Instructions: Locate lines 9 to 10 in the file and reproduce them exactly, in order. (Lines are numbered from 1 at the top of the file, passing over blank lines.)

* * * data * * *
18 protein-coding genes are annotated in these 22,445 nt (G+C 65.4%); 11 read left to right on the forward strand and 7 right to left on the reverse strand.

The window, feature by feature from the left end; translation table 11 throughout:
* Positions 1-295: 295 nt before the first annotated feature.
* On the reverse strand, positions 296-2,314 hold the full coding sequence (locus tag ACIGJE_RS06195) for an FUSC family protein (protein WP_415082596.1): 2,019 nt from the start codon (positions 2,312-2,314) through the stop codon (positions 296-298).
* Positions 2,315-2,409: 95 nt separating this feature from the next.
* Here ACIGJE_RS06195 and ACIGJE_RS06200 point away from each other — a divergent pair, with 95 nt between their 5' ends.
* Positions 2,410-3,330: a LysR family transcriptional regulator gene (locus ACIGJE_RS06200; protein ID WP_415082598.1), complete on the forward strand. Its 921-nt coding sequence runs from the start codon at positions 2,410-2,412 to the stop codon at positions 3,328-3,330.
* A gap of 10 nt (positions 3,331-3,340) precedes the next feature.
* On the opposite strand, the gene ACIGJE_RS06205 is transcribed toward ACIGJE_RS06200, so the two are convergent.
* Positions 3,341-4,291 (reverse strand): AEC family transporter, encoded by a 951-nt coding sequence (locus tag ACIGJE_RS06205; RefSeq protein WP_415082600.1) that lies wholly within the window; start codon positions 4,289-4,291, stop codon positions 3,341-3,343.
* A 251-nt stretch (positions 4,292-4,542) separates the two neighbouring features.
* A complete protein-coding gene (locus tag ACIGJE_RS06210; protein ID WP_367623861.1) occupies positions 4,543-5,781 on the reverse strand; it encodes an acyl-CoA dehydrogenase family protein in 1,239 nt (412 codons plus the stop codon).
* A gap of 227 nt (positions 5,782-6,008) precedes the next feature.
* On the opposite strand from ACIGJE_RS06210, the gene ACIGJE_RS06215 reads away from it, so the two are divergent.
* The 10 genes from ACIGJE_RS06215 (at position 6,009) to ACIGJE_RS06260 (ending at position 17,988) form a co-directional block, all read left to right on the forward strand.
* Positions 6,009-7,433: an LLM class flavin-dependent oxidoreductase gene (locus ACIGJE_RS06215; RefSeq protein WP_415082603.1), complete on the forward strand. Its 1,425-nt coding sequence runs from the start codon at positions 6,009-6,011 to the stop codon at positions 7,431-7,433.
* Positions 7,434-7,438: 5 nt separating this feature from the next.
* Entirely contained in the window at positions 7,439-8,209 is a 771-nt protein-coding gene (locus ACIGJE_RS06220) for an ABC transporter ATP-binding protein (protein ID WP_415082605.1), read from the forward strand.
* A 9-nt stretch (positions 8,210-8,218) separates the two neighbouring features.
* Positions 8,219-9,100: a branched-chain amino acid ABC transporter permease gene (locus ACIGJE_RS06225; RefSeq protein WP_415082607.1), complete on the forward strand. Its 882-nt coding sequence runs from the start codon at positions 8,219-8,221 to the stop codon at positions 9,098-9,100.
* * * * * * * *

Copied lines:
* On the opposite strand, the gene ACIGJE_RS06205 is transcribed toward ACIGJE_RS06200, so the two are convergent.
* Positions 3,341-4,291 (reverse strand): AEC family transporter, encoded by a 951-nt coding sequence (locus tag ACIGJE_RS06205; RefSeq protein WP_415082600.1) that lies wholly within the window; start codon positions 4,289-4,291, stop codon positions 3,341-3,343.